Fortunately, I had recorded the conversation with the collection agency. So I called the company and politely asked for a supervisor. At first, the supervisor argued with me. That’s when I let him know I knew my rights: The Fair Debt Collection Practices Act (FDCPA) prohibits lying to someone in an attempt to collect a debt. Promising to delete an account in exchange for payment and not following through was illegal.
When the supervisor pushed back, I encouraged her to go back and listen to the recording. I also let her know that if she did not correct the error, I would contact a consumer protection attorney with my copy of the registration and settlement offer letter that I had on file.
Eventually, the supervisor confirmed that she had listened to the recording. She agreed to send deletion requests to the three major credit bureaus: Equifax, TransUnion and Experian.
The next day I received notifications from my credit monitoring services. My credit score had rebounded 150 points to 812.
Your credit matters
I’m so glad I protected myself by writing and filing my settlement appeal with the collection agency. Having proof that the collection agency had promised to delete these accounts was the silver bullet I needed to resolve a frustrating situation.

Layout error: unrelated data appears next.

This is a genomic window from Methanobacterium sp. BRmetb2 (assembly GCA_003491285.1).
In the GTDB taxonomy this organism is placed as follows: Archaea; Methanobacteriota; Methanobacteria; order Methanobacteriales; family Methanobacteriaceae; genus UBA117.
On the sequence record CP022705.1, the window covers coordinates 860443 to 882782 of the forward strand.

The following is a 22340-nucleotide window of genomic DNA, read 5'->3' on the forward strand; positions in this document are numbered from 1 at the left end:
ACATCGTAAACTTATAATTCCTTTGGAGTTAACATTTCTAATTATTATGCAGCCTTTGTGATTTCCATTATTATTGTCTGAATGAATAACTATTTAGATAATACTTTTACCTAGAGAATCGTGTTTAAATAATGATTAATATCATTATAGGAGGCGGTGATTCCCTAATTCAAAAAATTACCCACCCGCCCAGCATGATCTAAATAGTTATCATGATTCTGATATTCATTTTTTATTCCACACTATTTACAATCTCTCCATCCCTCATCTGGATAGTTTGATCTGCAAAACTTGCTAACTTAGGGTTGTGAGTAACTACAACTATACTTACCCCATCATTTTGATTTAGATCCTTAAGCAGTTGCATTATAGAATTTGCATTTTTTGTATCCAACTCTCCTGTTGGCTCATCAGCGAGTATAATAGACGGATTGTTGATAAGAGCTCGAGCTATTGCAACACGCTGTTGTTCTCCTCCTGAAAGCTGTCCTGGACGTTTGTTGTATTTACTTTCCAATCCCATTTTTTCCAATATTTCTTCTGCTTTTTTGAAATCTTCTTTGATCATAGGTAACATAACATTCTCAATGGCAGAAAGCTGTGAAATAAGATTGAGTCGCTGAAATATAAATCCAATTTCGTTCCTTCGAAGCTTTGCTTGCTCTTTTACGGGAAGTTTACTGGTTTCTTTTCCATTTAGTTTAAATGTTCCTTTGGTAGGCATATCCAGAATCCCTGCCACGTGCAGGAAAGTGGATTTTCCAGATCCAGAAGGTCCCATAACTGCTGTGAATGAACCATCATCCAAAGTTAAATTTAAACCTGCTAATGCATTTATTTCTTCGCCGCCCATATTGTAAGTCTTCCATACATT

If you’re wondering how big a 150 point credit drop really is, here’s an example: My husband and I applied for a new mortgage the month after the medical collection incident. The FICO Loan Savings Calculator provides estimates of the APR you may qualify for for a mortgage, based on your credit score:
That difference might not seem like a huge amount, but consider this: the median sale price of a home in November 2021 was $358,000, according to the National Association of Realtors. On a 30-year fixed mortgage for this amount, here’s how much home loans would cost you with these two different APRs:
A 3.263% APR would make your monthly mortgage payment $1,561. you would pay $203,814 in total interest (if you have never moved or refinanced).
A 3.876% APR would equal a monthly mortgage payment of $1,684. The total interest on the mortgage would be $248,115.
The loan with the higher interest rate would cost you $123 more each month. Over the term of the loan, you will pay $44,301 in additional interest charges.
A lower credit score can cost you in other ways as well. You could pay more money each time you apply for financing. And if the credit damage is severe enough, you may have trouble qualifying for certain loans and credit cards.
At the end of the line
Dealing with a pile of medical bills (or any other debt) is no fun. I can confirm this. But if you ignore the problem, it is ultimately you who will pay the price.
So know your rights, and if you ever find yourself in a situation like mine, be as proactive as possible. Take notes, record calls (and indicate that you do), and put everything in writing when talking to creditors or debt collectors. Then, if things go wrong, you’ll be in a better position to seek legal help if you need it.